Wednesday, July 7, 2010

Writer interview #24

-- Writer Interview # 24 --

Since early May 2010 we've been featuring poets and authors on our blog, offering their insider's knowledge about writing, literacy, how authors can help change the world - or the industry, and more. Today we are featuring the 24th writer interview that has been published on our blog since early May. Check out the archived posts to find the other authors and poets that  have been featured in the past. 

Today we have author and short-story writer Lorrie Unites-Struiff, who currenlty resides in West Mifflin, PA (USA). Her debut novella, Gypsy Crystal, was recently released and she is here today to talk about her experiences in the world of writing. Check out her website @:

* I'd like to send a shout-out to Brandi Drury of BK Walker Books for sending today's guest our way:

Q. What are common mistakes authors make?

A. I’ve attended a few writer conferences and this is only my personal opinion, but I found most writers attending are trying to write the great American novel as their first work. I believe when starting out, one should write short stories first. Cut your teeth on them before attempting a novel.

Q. What are your greatest obstacles and motivators when it comes to writing?

A. The biggest obstacle is me. I lack concentration, or perhaps it’s discipline. Caregiving for a family member is a constant up and down job. My biggest motivator comes when I am halfway through a story and am so into it, I don’t want to quit writing—if that makes sense.

Q. What is your favorite memory in your career as a writer?

A. Being brave enough to walk into our big-name bookstore seven years ago—I’m meek—and proving that I could run a workshop. I recently handed over the baton due to circumstances at home.

Q. How long have you been writing?

A. I’ve been learning, and writing stories for about nine or ten years. I started off really green, knowing next to nothing about the field. I have only a high school education, to my dismay, and that was more years ago than I care to think about. But, I love to learn new things and writing has always been a dream of mine.

Q. What advice would you give to someone who is interested in your topic?

A. I’d say do your research and let your imagination roam free. It’s your story. The wonderful thing about the paranormal/thriller/romance genre is that you can twist it any way you want to.

Q.Why did you decide to write?

A. I love to tell stories. My first thoughts were to leave a personality profile for my children on all their great aunts and uncles instead of the plain family tree. It would help them know the ancestors and where they may have inherited their traits. Then, somehow, someway, I was caught up in the writing field and enjoying every minute.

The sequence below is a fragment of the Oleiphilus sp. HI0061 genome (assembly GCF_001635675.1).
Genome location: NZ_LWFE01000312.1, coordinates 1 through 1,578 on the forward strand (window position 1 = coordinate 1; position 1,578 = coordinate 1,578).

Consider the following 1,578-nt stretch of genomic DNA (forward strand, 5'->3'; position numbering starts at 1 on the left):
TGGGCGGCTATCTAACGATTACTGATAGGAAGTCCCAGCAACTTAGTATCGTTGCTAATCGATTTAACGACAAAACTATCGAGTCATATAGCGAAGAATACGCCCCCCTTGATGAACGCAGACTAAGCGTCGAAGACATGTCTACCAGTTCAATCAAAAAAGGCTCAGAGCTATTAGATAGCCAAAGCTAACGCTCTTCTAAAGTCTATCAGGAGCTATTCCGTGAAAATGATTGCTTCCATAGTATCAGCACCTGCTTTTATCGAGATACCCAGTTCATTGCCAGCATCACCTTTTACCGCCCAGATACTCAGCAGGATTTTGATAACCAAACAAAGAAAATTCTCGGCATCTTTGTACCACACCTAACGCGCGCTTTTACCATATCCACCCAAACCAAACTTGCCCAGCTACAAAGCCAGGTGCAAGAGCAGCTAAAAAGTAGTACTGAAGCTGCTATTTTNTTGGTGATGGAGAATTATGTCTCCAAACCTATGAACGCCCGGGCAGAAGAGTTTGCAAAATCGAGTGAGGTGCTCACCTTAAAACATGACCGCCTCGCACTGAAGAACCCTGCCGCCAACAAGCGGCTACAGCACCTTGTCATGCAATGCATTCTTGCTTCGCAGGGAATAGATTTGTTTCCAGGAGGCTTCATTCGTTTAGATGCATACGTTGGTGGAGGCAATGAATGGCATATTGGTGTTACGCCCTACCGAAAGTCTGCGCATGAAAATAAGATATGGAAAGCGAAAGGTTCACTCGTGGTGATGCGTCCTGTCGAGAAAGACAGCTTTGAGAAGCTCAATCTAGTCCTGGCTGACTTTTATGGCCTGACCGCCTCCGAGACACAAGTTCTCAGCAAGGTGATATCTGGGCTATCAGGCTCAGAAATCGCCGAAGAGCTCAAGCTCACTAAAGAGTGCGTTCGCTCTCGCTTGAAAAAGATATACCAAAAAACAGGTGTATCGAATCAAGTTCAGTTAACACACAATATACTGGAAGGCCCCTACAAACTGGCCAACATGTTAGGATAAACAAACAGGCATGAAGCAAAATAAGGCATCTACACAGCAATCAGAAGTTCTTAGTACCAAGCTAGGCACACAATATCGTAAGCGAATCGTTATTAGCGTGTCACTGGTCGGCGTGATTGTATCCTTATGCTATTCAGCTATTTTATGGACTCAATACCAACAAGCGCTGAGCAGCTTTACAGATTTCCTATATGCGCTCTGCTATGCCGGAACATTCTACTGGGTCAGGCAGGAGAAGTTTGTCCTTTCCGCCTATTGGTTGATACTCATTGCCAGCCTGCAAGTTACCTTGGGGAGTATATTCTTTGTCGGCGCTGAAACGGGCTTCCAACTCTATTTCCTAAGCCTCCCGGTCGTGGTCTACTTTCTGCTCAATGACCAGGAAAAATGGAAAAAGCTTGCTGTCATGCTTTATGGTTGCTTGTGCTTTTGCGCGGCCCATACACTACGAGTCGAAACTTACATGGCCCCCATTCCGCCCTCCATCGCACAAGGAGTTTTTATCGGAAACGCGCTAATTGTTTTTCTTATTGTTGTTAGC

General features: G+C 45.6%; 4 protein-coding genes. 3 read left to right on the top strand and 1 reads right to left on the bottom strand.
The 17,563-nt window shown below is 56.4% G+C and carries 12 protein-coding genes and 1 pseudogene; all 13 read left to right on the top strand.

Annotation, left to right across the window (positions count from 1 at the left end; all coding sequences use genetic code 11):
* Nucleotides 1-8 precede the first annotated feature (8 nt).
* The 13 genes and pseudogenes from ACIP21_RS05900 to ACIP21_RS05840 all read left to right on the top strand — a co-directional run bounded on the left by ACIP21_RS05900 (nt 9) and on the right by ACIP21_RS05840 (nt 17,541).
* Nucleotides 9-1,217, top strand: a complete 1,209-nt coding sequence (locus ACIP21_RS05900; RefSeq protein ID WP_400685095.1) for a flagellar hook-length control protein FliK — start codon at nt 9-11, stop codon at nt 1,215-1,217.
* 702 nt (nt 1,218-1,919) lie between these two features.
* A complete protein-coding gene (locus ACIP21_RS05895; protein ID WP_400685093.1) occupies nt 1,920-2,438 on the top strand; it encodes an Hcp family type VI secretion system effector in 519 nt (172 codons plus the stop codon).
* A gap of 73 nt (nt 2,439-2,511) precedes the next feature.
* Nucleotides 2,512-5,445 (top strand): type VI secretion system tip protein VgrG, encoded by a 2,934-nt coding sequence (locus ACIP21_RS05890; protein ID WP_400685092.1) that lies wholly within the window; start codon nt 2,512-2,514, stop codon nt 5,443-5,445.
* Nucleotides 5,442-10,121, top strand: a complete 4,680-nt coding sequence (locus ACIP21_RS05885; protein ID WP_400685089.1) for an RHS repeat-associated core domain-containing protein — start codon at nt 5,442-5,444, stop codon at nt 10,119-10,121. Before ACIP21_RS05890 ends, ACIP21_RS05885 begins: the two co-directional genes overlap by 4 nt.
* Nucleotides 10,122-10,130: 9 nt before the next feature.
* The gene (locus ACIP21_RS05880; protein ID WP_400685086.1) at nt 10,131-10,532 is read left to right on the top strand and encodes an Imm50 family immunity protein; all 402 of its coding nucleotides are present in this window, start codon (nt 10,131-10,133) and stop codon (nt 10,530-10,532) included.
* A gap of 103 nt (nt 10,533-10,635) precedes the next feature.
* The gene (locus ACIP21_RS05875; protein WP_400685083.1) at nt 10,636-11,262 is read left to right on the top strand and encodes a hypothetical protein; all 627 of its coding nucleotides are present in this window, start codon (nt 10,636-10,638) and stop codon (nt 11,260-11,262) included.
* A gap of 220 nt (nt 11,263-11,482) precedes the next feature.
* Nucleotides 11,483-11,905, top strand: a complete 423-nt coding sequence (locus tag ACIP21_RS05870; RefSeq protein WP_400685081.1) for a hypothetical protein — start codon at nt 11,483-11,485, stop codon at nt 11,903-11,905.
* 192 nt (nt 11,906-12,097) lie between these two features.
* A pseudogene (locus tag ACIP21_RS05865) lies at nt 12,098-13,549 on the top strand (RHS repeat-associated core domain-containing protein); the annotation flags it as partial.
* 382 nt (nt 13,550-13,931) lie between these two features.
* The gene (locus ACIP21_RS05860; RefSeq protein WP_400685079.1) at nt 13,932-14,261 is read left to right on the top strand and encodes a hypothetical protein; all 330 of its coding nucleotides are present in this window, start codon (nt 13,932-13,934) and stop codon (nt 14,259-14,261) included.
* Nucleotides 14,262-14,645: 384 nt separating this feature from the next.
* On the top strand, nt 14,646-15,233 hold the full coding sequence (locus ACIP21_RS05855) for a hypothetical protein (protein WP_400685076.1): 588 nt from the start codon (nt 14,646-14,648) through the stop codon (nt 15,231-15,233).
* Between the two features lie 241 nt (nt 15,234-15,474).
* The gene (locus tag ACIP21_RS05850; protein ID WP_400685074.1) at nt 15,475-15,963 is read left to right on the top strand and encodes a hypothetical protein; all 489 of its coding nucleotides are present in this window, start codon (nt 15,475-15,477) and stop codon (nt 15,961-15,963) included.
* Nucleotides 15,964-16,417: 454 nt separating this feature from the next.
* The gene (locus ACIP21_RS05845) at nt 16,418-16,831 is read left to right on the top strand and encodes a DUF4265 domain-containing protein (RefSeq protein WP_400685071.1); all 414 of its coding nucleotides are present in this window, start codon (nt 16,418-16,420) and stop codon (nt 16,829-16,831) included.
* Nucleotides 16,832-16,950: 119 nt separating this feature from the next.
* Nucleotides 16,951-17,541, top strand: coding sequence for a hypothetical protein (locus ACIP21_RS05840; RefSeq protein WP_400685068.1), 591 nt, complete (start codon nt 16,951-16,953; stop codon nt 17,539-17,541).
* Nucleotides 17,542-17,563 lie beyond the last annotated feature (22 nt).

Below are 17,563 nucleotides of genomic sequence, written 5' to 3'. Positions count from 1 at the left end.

Q. Did you take any writing classes?

A. I took two very short creative writing classes at our local community college. But, I have learned more from critique partners than anywhere else.

Q. How much time do you devote to marketing your book? And what kind of marketing do you recommend?

A. Writers must spend too much time marketing, in my opinion. This takes valuable time away from their writing. So far, I have been spending many hours a day to guest blog, answering interview questions and writing little articles. If you have a day job, a family, all this leaves you no time to write. This is not a complaint, so please don’t think that. It’s just a necessary part of the self-promoting aspect that we authors agree to do when we are published.

Q. As a child, what did you want to be when you grew up?

A. The first thing I wanted to be was a motorcycle cop. Need I tell you I was a tomboy? Then, later in my early teens, I wanted to be a model - you know, live the glamorous life. (she laughs) What childish dreams! In high school, I wanted to be a writer.

Find Dave and Lillian Brummet, excerpts from their books, information about their radio shows and free resources and more at:


  1. Thanks for having me here today. I hope the readers will learn a little bit more about me with this small interview.

  2. Great interview! How cool, a motorcycle cop! I wanted to be Illya Kuryakin of The Man From UNCLE, lol. (My older sister always got to be Napolean Solo) :)
    How fortunate for us you found your way as a writer instead. Wishing you much success with Gypsy Crystal!

  3. Hi Lorrie,

    I, too, was a tomboy and also wanted to be a cop...or a big rig the world one state at a time. (Thanks to B.J. and the Bear) lol
    I was always a reader because I didn't think I was good enough to write (only HS diploma here too.) Then I read something my niece wrote and she inspired me to put pen to paper. I'm working on my first novel now.

    I've gone to one 'class' on writing (showing vs. telling) that was taught by a friend. Most of what I've learned also is from critique groups.

    I very much agree with Cate. We are fortunate you found your way as a writer. For me, on a more personal level, you have been a great help and inspiration to me.

    Thank You and may you have much success with Gypsy Crystal and your future publications.

  4. Hi Lorrie-
    Fun interview - I'm sure you would've made a great motorcycle cop ;-) but now you can "be" whoever you want to be with each new book...
    Best of luck with Gypsy Crystal!


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